“Our favorite feedback is when someone says, ‘I never thought a math class could be so fun,’” Fishben says. “Part of this fundraise is to start to understand how we can push the limits of what we consider gaming, entertainment and media. And where education enters into the equation. Not to make a bridge between them, but to mix them all up.”

“We’re already a media company,” Fisbhen reasons, and rattles off the statistics: 12 million subscribing students in 2014, 8 million last month alone. 1.5 million Facebook fans, all organic. Over 5 million students visit the site more than 10 times a month, for an average session time of eighty minutes. Even visitors from organic search log a half hour of time with Descomplica content. And the live audience they hit with a physics class earlier this year pulled in a comparable viewership as a cable TV channel. “So we already have national scale,” Fisbhen says.

It’s a mark of pride for Stanford to have the biggest ratio of applicants to accepted students. We’re the opposite of this. Our pride is that we’ve got 8 million students watching.
— Marco Fishben

In terms of content, Descomplica is producing over 1,000 new videos a month from their studio in Rio de Janeiro’s Botafogo neighborhood, and streaming live classes eight hours a day, seven days a week. They’re distributing content online, via partnerships with cell phone carriers, and even sold over 200,000 DVD’s a couple of years ago to get their content to parts of Brazil with poor web infrastructure. “Our model is entirely — how do we get our content to our students?” Fishben says. “ What are the distribution channels and partnerships we need to reach our students, our consumers?”

It’s a disruptive premise when you consider that traditional academia extracts its value from exclusivity. And as higher learning institutions put content online, there are concerns that mass enrollment will dilute the brand.

“It’s a mark of pride for Stanford to have the biggest ratio of applicants to accepted students,” says Fishben. “We’re the opposite of this. Our pride is that we’ve got 8 million students watching. And we’re thinking about how to communicate with 8 million people in a way that is uniquely 2015.”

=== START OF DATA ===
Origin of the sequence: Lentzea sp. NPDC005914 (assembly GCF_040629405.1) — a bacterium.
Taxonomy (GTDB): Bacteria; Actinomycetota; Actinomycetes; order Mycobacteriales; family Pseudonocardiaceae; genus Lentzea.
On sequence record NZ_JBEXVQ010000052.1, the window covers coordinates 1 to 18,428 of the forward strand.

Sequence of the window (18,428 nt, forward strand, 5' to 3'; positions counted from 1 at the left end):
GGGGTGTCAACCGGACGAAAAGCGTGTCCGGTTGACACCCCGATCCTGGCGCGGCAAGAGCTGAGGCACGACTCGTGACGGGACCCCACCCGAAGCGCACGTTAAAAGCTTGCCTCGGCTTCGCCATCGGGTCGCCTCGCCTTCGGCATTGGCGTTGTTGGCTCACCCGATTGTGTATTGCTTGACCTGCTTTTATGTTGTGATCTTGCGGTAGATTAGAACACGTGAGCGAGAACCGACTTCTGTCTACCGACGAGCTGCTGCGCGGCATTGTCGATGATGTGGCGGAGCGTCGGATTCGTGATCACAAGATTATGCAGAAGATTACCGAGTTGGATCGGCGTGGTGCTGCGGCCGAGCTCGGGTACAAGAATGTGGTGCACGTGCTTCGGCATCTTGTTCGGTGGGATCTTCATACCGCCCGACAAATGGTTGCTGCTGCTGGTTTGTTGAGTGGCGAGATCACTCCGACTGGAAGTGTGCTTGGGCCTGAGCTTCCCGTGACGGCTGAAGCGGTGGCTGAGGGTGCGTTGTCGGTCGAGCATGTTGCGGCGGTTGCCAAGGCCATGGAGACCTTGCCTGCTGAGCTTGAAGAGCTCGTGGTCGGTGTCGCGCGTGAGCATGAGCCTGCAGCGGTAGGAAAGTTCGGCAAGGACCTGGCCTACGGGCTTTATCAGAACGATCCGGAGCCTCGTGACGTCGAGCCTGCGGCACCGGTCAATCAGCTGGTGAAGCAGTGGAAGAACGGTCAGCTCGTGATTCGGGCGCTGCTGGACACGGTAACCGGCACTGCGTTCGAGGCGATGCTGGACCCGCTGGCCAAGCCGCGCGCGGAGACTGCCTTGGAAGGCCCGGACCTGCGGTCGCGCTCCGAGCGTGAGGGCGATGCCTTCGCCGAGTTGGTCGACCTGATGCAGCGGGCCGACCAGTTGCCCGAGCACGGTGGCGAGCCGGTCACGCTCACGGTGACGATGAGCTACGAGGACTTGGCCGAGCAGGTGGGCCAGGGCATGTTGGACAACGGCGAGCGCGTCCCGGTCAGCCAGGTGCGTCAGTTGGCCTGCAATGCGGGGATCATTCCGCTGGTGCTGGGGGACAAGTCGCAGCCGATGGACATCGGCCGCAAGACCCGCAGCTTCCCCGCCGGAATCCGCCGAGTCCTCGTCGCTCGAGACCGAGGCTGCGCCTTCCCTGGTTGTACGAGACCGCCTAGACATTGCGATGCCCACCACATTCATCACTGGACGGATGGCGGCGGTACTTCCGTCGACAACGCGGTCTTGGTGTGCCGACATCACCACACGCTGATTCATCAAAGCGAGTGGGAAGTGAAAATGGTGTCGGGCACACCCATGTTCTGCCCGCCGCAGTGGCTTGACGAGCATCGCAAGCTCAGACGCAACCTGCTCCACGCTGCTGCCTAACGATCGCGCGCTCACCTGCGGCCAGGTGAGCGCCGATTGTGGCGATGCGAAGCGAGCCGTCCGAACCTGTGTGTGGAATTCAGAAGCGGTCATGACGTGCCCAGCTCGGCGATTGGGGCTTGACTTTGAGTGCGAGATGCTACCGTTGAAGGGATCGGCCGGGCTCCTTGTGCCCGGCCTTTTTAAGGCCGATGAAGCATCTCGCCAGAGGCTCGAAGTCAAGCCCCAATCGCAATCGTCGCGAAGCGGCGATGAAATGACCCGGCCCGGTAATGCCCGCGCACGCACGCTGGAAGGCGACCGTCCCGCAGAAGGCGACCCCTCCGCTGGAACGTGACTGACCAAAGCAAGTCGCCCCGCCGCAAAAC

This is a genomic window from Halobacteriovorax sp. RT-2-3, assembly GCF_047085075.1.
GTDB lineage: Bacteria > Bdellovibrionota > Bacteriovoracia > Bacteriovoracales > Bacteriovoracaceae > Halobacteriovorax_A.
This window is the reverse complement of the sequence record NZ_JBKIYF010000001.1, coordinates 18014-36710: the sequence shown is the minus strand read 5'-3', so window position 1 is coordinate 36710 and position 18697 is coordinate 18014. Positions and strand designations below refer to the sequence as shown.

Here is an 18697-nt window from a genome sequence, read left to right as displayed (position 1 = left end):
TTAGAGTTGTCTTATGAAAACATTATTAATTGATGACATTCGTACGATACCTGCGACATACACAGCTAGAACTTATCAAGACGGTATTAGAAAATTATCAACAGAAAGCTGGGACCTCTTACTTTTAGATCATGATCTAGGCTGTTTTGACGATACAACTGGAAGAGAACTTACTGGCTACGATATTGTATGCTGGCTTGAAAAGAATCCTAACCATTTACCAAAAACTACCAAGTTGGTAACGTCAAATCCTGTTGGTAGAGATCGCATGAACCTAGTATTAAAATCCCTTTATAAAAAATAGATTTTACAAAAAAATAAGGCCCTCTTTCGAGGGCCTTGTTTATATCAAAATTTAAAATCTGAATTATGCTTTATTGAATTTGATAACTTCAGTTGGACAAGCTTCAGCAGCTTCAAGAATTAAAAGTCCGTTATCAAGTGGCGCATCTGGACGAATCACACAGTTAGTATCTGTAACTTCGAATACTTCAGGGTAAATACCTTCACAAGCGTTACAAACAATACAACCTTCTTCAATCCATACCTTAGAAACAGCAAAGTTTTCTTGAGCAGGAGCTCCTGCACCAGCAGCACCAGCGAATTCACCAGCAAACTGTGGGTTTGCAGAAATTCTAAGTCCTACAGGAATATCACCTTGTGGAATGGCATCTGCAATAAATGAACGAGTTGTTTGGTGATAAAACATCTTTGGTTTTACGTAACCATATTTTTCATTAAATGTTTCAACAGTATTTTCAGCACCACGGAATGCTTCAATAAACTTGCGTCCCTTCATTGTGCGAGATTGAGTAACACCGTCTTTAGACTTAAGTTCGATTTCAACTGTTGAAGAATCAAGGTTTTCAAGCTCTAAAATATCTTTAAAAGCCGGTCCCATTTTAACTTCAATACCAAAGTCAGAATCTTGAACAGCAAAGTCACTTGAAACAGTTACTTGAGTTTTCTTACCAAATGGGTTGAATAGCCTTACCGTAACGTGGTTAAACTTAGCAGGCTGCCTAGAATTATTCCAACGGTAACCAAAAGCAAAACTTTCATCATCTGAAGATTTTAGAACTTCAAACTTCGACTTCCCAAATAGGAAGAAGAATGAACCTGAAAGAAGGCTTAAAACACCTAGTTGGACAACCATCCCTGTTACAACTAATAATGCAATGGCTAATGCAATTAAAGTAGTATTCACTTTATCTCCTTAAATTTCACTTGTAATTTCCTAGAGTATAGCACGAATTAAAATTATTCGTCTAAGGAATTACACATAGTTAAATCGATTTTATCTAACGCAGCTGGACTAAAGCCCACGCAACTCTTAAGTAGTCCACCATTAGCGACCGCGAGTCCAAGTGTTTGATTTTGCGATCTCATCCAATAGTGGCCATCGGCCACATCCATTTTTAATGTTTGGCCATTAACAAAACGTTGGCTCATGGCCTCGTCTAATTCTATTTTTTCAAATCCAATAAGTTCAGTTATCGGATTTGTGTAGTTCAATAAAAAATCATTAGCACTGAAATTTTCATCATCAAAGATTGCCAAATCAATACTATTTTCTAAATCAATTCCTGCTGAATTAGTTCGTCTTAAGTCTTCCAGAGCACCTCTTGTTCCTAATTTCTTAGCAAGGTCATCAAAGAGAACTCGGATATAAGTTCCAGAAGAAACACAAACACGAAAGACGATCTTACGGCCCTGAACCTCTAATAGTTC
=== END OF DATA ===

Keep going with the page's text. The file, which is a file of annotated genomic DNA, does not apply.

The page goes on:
“Traditional learning has a format that is centered around the institution,” says Victor Sahate, Descomplica’s head of design, who also freelances as Creative Director of Google Paris. “It’s brand-centric. i think what we want to do is student-centric. We want to understand the language of students. Who are millennials, or post-millennials, and really create a language that’s part of the universe of today’s students.

It’s an even more radical premise for an education company that is for-profit — a term that has finally (and deservedly) become a dirty word in the US. Student loan debt is over a trillion dollars in the US, and is the primary source of revenue for for-profit institutions, which collected $22 billion in taxpayer loans and grants 2013. And while 11% of enrolled college students in America attend for-profit institutions, they represent 44% of student loan defaults. An Obama mandate for these institutions to monitor their students’ employment-to-student debt ratios has led some of the biggest for-profit players to file for bankruptcy and close down campuses.

But Fisbhen thinks for-profit can change the face of education in Brazil — and maybe the world. “We are a for-profit, and that’s good, because it means we have managed to construct a business model that is healthy for our investors, and is extremely affordable for our users,” he says. “But we don’t want to put anyone in debt.”

Descomplica team